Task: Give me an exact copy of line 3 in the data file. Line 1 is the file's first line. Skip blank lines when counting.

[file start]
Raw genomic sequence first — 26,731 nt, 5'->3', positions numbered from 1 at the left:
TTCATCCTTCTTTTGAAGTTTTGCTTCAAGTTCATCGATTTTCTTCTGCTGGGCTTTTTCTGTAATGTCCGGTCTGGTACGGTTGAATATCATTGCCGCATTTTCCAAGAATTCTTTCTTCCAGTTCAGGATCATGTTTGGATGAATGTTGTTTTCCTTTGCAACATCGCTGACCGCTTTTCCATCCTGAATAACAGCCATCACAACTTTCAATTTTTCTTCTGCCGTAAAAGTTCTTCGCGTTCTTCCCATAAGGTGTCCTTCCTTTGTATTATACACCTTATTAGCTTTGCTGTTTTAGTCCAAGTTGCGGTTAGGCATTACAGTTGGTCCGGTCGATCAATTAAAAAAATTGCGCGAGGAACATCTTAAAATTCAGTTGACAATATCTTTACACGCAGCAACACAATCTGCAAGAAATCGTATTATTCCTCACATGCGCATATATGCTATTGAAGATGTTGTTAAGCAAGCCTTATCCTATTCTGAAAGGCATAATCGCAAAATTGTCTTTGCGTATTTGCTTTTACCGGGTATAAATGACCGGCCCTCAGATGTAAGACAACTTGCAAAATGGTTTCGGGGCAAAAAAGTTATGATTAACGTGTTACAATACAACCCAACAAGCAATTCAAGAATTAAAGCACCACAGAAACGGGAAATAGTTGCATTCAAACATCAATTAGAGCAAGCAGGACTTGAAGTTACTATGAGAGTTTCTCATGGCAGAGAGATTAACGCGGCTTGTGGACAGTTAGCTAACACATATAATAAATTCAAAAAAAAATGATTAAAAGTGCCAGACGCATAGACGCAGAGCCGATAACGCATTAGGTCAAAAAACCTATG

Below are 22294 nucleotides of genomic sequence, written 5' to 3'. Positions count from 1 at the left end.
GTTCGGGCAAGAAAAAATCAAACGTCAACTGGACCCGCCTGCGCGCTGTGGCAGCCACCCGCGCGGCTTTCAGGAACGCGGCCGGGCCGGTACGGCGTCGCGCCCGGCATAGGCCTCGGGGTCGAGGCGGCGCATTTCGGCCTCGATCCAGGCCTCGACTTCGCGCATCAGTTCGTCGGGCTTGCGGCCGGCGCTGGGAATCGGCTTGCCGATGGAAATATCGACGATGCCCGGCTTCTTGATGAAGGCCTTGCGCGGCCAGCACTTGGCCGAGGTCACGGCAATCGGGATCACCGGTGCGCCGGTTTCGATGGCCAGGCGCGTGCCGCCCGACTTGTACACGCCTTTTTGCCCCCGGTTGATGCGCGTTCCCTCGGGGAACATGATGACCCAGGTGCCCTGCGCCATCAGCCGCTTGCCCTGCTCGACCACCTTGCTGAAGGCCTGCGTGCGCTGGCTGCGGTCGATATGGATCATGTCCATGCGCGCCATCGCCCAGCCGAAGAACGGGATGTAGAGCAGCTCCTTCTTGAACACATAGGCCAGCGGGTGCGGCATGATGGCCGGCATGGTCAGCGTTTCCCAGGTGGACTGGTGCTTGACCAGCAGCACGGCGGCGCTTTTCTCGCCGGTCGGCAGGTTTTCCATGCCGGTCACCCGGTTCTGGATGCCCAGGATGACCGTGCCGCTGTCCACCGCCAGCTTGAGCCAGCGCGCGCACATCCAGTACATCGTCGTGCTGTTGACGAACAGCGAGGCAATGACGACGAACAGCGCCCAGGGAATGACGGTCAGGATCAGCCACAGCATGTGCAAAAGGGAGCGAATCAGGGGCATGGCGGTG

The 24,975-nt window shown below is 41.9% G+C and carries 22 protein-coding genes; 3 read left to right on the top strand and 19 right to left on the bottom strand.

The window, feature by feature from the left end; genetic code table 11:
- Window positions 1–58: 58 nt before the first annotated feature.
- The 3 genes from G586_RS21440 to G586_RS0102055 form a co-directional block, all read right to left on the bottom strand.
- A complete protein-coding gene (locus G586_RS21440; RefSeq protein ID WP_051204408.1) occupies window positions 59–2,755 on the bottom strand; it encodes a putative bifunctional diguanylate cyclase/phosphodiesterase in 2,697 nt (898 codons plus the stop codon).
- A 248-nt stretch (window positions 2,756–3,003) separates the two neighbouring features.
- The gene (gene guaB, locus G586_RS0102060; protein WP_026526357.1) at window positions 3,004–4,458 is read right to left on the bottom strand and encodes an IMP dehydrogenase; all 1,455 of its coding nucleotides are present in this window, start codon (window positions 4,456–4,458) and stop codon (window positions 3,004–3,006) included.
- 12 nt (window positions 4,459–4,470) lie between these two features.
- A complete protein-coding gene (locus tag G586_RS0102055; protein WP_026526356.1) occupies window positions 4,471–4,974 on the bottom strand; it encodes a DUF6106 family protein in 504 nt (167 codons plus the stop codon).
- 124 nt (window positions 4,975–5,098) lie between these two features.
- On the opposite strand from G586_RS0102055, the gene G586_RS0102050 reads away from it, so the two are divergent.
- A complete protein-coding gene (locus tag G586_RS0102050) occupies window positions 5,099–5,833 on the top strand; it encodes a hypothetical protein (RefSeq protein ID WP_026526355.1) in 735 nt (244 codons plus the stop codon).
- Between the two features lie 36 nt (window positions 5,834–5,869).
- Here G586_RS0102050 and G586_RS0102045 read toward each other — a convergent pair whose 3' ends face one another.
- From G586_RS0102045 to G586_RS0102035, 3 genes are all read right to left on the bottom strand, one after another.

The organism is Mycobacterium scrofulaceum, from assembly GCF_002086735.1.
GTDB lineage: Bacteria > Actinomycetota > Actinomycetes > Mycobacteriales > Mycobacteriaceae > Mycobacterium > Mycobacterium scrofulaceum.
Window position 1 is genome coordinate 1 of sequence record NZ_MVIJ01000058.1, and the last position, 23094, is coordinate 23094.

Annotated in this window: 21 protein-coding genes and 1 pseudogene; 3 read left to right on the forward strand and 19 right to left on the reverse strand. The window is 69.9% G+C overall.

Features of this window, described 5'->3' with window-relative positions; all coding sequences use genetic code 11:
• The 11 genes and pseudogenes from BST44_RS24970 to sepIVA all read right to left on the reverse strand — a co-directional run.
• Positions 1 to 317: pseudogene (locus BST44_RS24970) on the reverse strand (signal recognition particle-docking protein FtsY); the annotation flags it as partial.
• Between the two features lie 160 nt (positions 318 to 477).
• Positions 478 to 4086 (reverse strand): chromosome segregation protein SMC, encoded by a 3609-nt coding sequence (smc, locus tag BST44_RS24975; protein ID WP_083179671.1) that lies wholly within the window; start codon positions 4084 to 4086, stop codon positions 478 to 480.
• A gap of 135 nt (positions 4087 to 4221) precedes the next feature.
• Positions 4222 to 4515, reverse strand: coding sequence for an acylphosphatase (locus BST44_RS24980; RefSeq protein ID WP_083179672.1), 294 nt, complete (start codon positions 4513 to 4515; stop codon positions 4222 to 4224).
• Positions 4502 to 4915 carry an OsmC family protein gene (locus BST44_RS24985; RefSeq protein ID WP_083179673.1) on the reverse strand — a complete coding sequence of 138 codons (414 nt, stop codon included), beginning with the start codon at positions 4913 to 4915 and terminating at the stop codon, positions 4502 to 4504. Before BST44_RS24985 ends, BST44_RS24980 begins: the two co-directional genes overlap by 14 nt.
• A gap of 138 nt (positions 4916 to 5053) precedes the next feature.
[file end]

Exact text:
Below are 22294 nucleotides of genomic sequence, written 5' to 3'. Positions count from 1 at the left end.